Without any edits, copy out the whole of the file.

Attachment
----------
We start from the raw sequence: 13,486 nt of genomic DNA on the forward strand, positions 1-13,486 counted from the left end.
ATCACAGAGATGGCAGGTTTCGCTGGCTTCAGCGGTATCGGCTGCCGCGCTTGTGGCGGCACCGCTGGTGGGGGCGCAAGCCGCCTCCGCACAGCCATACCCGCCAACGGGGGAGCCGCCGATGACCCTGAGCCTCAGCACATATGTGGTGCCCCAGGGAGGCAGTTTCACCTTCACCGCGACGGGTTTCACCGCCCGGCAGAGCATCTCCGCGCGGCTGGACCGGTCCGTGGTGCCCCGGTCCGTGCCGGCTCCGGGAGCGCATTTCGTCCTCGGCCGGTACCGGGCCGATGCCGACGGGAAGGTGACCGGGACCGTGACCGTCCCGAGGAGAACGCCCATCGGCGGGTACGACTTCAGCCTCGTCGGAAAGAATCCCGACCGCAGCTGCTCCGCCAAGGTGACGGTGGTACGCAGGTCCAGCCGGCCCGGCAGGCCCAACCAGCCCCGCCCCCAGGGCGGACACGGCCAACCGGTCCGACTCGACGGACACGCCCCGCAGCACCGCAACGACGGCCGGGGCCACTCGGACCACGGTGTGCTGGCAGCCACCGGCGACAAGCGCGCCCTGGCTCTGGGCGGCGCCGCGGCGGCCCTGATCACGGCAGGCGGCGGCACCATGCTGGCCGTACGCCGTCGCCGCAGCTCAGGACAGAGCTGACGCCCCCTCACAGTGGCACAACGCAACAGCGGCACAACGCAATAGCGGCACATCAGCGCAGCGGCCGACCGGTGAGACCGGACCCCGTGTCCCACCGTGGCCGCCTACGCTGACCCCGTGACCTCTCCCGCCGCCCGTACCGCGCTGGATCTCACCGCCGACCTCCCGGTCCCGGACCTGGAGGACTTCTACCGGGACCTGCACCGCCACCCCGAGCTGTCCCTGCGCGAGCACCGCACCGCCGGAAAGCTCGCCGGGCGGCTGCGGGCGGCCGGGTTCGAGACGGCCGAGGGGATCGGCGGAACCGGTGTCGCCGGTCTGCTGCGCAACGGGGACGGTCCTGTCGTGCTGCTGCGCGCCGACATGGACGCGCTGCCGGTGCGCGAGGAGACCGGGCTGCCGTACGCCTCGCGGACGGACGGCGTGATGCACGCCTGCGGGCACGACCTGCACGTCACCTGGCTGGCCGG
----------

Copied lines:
We start from the raw sequence: 13,486 nt of genomic DNA on the forward strand, positions 1-13,486 counted from the left end.
ATCACAGAGATGGCAGGTTTCGCTGGCTTCAGCGGTATCGGCTGCCGCGCTTGTGGCGGCACCGCTGGTGGGGGCGCAAGCCGCCTCCGCACAGCCATACCCGCCAACGGGGGAGCCGCCGATGACCCTGAGCCTCAGCACATATGTGGTGCCCCAGGGAGGCAGTTTCACCTTCACCGCGACGGGTTTCACCGCCCGGCAGAGCATCTCCGCGCGGCTGGACCGGTCCGTGGTGCCCCGGTCCGTGCCGGCTCCGGGAGCGCATTTCGTCCTCGGCCGGTACCGGGCCGATGCCGACGGGAAGGTGACCGGGACCGTGACCGTCCCGAGGAGAACGCCCATCGGCGGGTACGACTTCAGCCTCGTCGGAAAGAATCCCGACCGCAGCTGCTCCGCCAAGGTGACGGTGGTACGCAGGTCCAGCCGGCCCGGCAGGCCCAACCAGCCCCGCCCCCAGGGCGGACACGGCCAACCGGTCCGACTCGACGGACACGCCCCGCAGCACCGCAACGACGGCCGGGGCCACTCGGACCACGGTGTGCTGGCAGCCACCGGCGACAAGCGCGCCCTGGCTCTGGGCGGCGCCGCGGCGGCCCTGATCACGGCAGGCGGCGGCACCATGCTGGCCGTACGCCGTCGCCGCAGCTCAGGACAGAGCTGACGCCCCCTCACAGTGGCACAACGCAACAGCGGCACAACGCAATAGCGGCACATCAGCGCAGCGGCCGACCGGTGAGACCGGACCCCGTGTCCCACCGTGGCCGCCTACGCTGACCCCGTGACCTCTCCCGCCGCCCGTACCGCGCTGGATCTCACCGCCGACCTCCCGGTCCCGGACCTGGAGGACTTCTACCGGGACCTGCACCGCCACCCCGAGCTGTCCCTGCGCGAGCACCGCACCGCCGGAAAGCTCGCCGGGCGGCTGCGGGCGGCCGGGTTCGAGACGGCCGAGGGGATCGGCGGAACCGGTGTCGCCGGTCTGCTGCGCAACGGGGACGGTCCTGTCGTGCTGCTGCGCGCCGACATGGACGCGCTGCCGGTGCGCGAGGAGACCGGGCTGCCGTACGCCTCGCGGACGGACGGCGTGATGCACGCCTGCGGGCACGACCTGCACGTCACCTGGCTGGCCGG